29. 29. GENERAL AUDIENCE RESEARCH ISSUES:REPRESENTATIVENESS Depends on when it is undertaken: sampling Random sampling; Strategic random sampling Targeted sampling; Quota sampling Size of group (is more better?) Large samples difficult to analyse (low validity) Presumptions of researcher? Broad samples not suited to specific tasks (eg.,Star Trek fans) Ethnography is representative of those takingpart in study29
  30. 30. GENERAL AUDIENCE RESEARCH ISSUES:RELIABILITY Should the research be repeatable? Rigid methodology Methods suited to individualistic responses? Ethnography is adaptive Ethnography as too interpretive?30
  31. 31.  Describes the quality ofphenomena Is primarily inductive –builds theory Uses text based dataderived from observations,interviews and elicitation Focus of study is localized Unit of analysis is usuallylarger than the individual Usually uses universal orselective sampling Emphasizes validity Uses case-study/continuousassessment design ininterventions Measures the quantity ofphenomena Is primary deductive –tests theory Uses numerical data basedon quantification Focus of study is local,national or international Unit of analysis is usuallythe individual Randomizes samplingprocedures Emphasizes reliability andgeneralizability Uses experimental orquasi-experimental designin a controlled settingsQualitative Research Quantitative Research31Source: Jean J. Schensul, 2005:http://cira.med.yale.edu/events/mbseminars/mbs070705.pdf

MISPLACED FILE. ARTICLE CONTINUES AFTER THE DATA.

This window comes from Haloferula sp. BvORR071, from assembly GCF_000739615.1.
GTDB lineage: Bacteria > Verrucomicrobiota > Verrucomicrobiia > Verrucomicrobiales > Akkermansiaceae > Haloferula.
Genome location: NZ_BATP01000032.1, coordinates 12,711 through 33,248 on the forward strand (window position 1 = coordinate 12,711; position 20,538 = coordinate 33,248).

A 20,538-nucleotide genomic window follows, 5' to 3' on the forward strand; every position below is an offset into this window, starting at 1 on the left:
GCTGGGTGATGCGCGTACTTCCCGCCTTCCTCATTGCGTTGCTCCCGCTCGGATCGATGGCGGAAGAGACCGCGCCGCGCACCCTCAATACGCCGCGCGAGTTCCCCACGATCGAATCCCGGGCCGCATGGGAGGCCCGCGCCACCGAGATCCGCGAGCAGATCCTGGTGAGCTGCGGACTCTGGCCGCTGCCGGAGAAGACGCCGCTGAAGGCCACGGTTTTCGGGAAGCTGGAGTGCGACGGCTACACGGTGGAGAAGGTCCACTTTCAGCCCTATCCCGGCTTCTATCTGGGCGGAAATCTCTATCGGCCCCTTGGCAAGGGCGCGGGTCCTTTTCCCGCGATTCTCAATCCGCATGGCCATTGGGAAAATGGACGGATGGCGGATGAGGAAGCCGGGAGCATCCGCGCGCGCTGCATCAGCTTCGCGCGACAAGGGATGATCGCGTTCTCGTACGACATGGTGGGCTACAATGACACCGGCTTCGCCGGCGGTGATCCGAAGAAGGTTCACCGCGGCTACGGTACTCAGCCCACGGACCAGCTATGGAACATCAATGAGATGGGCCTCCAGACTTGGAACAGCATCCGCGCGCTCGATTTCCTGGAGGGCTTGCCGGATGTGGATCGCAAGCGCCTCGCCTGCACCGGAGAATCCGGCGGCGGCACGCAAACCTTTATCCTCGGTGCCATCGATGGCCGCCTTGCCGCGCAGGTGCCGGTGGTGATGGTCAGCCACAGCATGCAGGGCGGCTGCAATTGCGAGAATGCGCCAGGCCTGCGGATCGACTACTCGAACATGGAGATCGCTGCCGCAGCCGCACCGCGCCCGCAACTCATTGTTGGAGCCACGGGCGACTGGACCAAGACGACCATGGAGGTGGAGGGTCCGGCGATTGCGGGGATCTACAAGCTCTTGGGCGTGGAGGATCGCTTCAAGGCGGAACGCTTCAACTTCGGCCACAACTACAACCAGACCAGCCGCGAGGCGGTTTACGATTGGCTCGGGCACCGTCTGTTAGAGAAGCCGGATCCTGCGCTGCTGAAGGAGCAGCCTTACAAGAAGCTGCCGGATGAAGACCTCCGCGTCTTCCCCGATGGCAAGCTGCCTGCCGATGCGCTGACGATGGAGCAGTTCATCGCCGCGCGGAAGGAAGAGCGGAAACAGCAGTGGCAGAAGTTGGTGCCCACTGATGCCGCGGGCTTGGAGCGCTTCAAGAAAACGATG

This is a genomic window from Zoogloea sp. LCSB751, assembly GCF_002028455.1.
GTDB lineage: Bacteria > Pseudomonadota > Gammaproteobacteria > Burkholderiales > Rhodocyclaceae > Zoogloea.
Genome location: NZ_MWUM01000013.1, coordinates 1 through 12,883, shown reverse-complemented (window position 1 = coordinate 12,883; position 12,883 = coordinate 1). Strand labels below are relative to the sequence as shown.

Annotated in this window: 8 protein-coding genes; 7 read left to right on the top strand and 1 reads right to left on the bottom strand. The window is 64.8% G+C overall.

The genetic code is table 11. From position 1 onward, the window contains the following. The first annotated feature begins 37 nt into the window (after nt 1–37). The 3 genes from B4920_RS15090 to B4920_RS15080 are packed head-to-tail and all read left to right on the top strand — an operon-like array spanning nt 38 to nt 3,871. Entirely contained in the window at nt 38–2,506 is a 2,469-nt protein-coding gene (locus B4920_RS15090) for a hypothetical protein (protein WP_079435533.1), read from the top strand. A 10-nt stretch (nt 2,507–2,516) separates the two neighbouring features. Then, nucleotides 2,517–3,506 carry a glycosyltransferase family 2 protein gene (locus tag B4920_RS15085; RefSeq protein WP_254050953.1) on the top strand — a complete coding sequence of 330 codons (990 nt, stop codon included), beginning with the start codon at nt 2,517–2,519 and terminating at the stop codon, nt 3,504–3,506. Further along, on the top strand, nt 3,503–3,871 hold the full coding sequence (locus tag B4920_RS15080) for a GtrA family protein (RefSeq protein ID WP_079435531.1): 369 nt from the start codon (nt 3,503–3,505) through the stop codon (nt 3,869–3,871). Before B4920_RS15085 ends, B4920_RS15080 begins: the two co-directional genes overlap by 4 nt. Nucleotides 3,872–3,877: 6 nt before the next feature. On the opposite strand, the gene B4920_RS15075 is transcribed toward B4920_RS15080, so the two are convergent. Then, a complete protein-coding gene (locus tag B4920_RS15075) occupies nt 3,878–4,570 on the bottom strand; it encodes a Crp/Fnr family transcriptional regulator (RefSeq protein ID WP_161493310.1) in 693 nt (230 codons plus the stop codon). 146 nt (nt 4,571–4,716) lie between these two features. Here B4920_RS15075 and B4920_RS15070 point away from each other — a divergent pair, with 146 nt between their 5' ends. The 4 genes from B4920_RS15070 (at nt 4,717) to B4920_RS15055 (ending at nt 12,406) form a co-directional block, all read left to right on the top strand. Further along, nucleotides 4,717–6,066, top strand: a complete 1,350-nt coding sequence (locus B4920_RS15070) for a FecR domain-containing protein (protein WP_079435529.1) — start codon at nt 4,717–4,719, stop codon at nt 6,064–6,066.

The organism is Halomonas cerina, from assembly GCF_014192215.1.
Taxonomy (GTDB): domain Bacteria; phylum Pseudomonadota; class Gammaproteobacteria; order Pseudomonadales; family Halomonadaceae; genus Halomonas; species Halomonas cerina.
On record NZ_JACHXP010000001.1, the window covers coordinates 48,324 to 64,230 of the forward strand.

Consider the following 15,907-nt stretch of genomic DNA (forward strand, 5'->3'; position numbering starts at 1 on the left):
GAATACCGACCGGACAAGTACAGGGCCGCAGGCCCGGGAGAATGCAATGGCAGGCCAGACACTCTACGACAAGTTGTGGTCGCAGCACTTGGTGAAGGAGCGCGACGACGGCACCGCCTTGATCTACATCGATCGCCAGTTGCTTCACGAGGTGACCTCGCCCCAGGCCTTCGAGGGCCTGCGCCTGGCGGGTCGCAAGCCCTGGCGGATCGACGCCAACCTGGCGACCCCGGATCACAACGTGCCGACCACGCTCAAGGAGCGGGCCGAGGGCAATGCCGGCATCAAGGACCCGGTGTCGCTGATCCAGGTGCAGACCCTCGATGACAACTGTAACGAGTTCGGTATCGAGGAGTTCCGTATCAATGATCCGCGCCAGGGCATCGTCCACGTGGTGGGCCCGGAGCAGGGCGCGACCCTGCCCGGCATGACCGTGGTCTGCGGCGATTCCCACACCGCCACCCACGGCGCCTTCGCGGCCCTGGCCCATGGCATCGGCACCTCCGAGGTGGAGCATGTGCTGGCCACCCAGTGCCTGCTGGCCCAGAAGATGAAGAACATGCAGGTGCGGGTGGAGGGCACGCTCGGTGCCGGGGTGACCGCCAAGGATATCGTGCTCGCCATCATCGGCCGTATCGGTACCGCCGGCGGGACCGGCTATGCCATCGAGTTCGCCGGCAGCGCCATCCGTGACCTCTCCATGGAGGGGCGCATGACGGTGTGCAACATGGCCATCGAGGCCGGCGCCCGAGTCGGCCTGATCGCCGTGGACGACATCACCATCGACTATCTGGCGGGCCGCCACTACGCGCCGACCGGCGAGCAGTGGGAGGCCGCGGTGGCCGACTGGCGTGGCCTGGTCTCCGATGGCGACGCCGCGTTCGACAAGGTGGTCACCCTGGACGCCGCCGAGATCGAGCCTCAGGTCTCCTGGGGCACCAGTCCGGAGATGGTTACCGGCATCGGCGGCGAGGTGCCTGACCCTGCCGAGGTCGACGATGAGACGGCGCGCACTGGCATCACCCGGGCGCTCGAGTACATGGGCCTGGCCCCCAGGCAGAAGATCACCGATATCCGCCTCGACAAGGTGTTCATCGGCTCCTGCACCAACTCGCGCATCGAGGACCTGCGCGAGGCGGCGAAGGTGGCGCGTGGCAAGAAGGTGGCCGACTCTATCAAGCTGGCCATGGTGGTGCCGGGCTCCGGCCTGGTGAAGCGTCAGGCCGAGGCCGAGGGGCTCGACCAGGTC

32. 32. CONCLUSION Heisenberg’s ‘Uncertainty principle’ ‘What we observe is not nature itself, but natureexposed to our method of questioning’(1958, Physics and Philosophy)32
  33. 33. CONCLUSION Numerous reasons for audience research No approach is 100% accurate despite claims Quantitative (statistical) research is usefulstarting point Qualitative (interpretive) research builds on this33
  34. 34.  Ideally, triangulation is sought from multiplemethods but not always obtainable.34
  35. 35. SOME VERY USEFUL BACKGROUNDTEXTS35
  36. 36. Researching online36
  37. 37. USEFUL READING Ien Ang, 1991, Desperately Seeking the Audience. London: Routledge. Werner Heisenberg, 1958, ‘Physics and Philosophy: The Revolution inModern Science’, Lectures delivered at University of St. Andrews,Scotland, Winter 1955-56, availablehttp://www.marxists.org/reference/subject/philosophy/works/ge/heisenb3.htm Shaun Moores, 1993, Interpreting Audiences, London: Sage.(recommended reading: full text) David Machin, 2002, Ethnographic Research for Media Studies,London: Arnold (one chapter on WebCT) Virginia Nightingale & Karen Ross, 2004, Media and Audiences: NewPerspectives. Buckingham: Open University Press (chapter 2). Andy Ruddock, 2001, Understanding Audiences: Theory & Method,London: Sage Sue Stoessl, 1998, “Audience feedback: administrative research ofaudiences”, in A. Briggs and P. Cobley (eds.) The Media: AnIntroduction. London: Longman. 37